I believe you are writing to us from Japan. Thanks for your interest. The photo of the (single) banana tree provided on the guild site you gave explains a lot. Under just one tree, it is easy to see that "beans, beetroots, and poppies" would do well. My banana trees were monsters compared to this one, with huge leaves which, like storm-clouds, darkened much of my yard. Even so, mint, perilla, chives, and mitsuba lived a carefree life under the banana-tree cloud. But hard-headed and persistent, I wanted adzuki, mung, carrots, and grains to grow in the banana shade, and they refused, so out went the banana trees for the sake of my sun-loving veggies and grains.
My favorite introduction to the never-ending subject of "guilds" is "Gaia's Garden: A Guide to Home-Scale Permaculture" by Toby Hemenway. (Chelsea Green Publishing Company, Vermont, 2001). Hemenway introduces guilds with the famous Native American one, "The Three Sisters": corn, beans, and squash. The nitrogen-fixing beans climb up the corn stalk; the corn roots deliver sugars that nourish the nitrogen-fixing bacteria; and the squash leaves provide cover, suppress weeds, and keep the ground moist. In the American Southwest, Hemenway finds a "fourth sister," the Rocky Mountain bee plant that attracts bees to pollinate beans and squash and accumulates iron (pages 148-9).
He expands the idea of a guild by showing how an apple-centered one, with "grass suppressing bulds (daffodils, camas, garlic chives)," "insectary plants (dill, fennell, bee balm)," "nutrient accumulators (yarrow, chicory, plantain)" and "mulch plants (comfrey, artichoke)"
on pages 150-1.
He goes on to illustrate how a walnut/hackberry guild might work, and an "orchard super-guild" with nitrogen-fixing trees, mulberries, shrubs, flowers, and vegetables growing in the "alleys" between the trees.
But Hemenway does not think guilds are a good place for most vegetables: "Some plants aren't appropriate for guilds, particulary vegetables that are insistent on full sun" (page 166).
In Chapter 10, "On Growing a Food Forest," Hemenway deplores the loss of forest land in the US: "Even in the arid Southwest, dryland forests or ironwood, mesquite, and saguaro cactus blanketed what is now desert, until the sheep-grazers' depredations and the lumberman's axes destroyed them" (page167). Mesquite, by the way, is a nitrogen-fixer suitable for drylands that would boost nitrogen intake in many gardens beyond the nitrogen provided by clovers, peas, and other legumes.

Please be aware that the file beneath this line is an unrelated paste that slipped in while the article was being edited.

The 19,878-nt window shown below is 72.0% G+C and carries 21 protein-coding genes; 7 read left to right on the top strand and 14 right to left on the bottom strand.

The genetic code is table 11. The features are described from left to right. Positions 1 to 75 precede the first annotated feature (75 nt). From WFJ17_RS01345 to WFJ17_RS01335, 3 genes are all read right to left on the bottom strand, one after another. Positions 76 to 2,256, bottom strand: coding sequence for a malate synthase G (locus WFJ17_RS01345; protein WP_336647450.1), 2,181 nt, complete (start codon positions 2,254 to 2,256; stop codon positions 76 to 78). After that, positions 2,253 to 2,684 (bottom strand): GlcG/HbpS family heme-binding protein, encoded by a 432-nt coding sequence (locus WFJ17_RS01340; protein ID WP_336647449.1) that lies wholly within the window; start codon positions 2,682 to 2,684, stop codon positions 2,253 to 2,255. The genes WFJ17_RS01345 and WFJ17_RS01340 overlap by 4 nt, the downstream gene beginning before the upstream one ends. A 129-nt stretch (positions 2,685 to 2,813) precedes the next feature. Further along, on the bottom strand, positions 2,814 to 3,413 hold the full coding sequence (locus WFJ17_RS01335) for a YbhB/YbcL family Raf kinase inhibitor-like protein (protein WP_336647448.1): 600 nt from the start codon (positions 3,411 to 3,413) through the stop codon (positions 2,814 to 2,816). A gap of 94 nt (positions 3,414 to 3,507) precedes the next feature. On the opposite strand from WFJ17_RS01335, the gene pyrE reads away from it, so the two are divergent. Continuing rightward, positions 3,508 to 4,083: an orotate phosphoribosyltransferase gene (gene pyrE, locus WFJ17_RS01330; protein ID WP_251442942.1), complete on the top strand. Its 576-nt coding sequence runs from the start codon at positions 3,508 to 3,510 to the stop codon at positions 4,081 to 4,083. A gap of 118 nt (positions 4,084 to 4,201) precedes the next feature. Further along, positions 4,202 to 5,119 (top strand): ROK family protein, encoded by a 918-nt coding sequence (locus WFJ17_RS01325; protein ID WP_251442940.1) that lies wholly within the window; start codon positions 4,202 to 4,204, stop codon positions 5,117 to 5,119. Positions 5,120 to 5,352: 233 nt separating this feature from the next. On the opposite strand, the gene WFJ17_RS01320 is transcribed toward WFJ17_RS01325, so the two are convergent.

Hemenway outlines the steps necessary to start a forest garden: plant a tall-tree layer, a low-tree layer, a shrub layer, an herb layer, a ground cover layer, a vine layer, and a root layer, and he lists many suitable plants for each layer (pages 176-178). He then shows how to start little guilds inside of this blend of canopies, middle plants, roots and ground cover.
Whether you want to digilently follow Hemenway's maps and directions or more intuitively cook up your own receipe for guilds and a forest garden, I think Hemenway's book is a good place to begin.
Bob Monie--southeast Louisiana
Hi Bob and all,
What a fascinating story about your banana tree experience.
Being a very avid banana-eater, I remember reading somewhere about the
potency of banana fruit and peel for different medicinal uses and figure
that perhaps there may be some very powerful strength in their roots and
body as well that may have ('selfishly') kept the conditions of the soil
just right for themselves....in addition to it's the shady condition. (And
don't most varieties concentrically shoot out 8 or so 'baby' trees - there
must be very hungry roots down there for that...!)
As a complete novice to gardening or any knowledge about cultivation of any
kind, (I believe a key point in making me a perfect candidate for accepting
the ideas of natural farming according to Fukuoka), I am so eager to learn
more and have been enjoying learning from you all. Concerning the
appropriate combination of plants, please bear with me as I share with you
something interesting I found on a website on permaculture, (again, of which
I know nothing), on the concept of something they call 'guilds'.
'Guilds are combinations of leaf crops, legumes, fruits and root crops in a
stacked arrangement that use the vertical space to the maximum, and maximise
productive use of available sunlight. Combinations of various plants such as
a fruit tree with a leaf crop at its base and a vine on its trunk can ensure
that several food producers, located within the same geographical space, can
make use of the different levels of solar energy. In this garden one such
guild consists of a Banana tree, beans, beetroots and poppies. In another
guild celery, beans and a tamarillo plant (tree tomatoes) grow together. '
Therefore, I assume there must be some plants that do have compatibility
with the banana tree..afterall and it would make sense that it would work in
this vertical arrangement to make efficient use of the solar energy. My
neighbors cut off the leaves of their banana trees every winter and they
always grow back healthily, so I imagine there must be a way to plant some
winter-friendly plants using the leaves as mulch.....but maybe this is not
so nice for the banana trees to be so naked each winter....
(grateful for this chance to spout out some random thoughts to come out of
my lurking state!)
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